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COMPOSERS: Mendelssohn/Saint-Sa‘ns/Wieniawski
LABELS: Biddulph
WORKS: Violin Concerto in E minor; Violin Concerto No. 3 in B minor; Violin Concerto No. 2 in D minor
PERFORMER: Michel Schwalbé (violin); Suisse Romande Orchestra/Samuel Baud-Bovy, Frederick Prausmitz, Stanislaw Skrowaczewski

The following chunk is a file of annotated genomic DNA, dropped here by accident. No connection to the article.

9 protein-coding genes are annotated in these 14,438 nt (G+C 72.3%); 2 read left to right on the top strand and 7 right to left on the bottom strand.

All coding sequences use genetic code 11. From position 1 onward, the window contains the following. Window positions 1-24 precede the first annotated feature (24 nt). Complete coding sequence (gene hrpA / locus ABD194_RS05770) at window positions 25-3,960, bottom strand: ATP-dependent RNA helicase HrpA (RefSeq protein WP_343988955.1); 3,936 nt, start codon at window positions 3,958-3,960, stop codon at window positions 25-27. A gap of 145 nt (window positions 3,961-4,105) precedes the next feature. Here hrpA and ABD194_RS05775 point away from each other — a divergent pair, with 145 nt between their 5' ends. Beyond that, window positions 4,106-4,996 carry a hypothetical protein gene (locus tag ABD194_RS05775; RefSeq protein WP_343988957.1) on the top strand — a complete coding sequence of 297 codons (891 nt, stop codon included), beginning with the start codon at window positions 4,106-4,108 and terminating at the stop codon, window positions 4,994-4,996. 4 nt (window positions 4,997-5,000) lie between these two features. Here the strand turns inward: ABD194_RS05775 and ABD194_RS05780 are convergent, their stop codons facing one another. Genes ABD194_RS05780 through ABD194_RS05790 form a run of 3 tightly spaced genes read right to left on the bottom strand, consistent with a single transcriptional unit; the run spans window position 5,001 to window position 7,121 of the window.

Best-known as the leader of the Berlin Philharmonic during Karajan’s tenure, the Polish-born violinist Michel Schwalbé boasts an impressive pedagogical background, having been a pupil of Leopold Auer’s assistant Moritz Frenkel, the legendary George Enescu and the Belgian Jules Boucherit. Superbly skilled in technique and musically sensitive, he was clearly a soloist of considerable distinction, and these Sixties broadcast recordings, derived from the archives of the Suisse Romande, show him at the height of his powers. At the same time, his playing doesn’t contain sufficient individuality and interpretative charisma to place him absolutely in the front rank. Parts of the Mendelssohn, for example, strike me as being somewhat bland, and Schwalbé isn’t helped by being placed too far forward in relation to the rather ragged orchestra. Sadly, the accompaniment is no more distinguished in the Saint-Saëns, although in the later part of the slow movement, there are some magical moments. The Wieniawski offers probably the best performance of all. Here the orchestra under Skrowaczewski is far more incisive with superior woodwind tuning, and Schwalbé dispatches the virtuoso fireworks of the finale with great aplomb. Admirers of refined and technically immaculate violin playing may want to sample this disc, but in truth the current catalogue contains far more compelling versions of each concerto. Erik Levi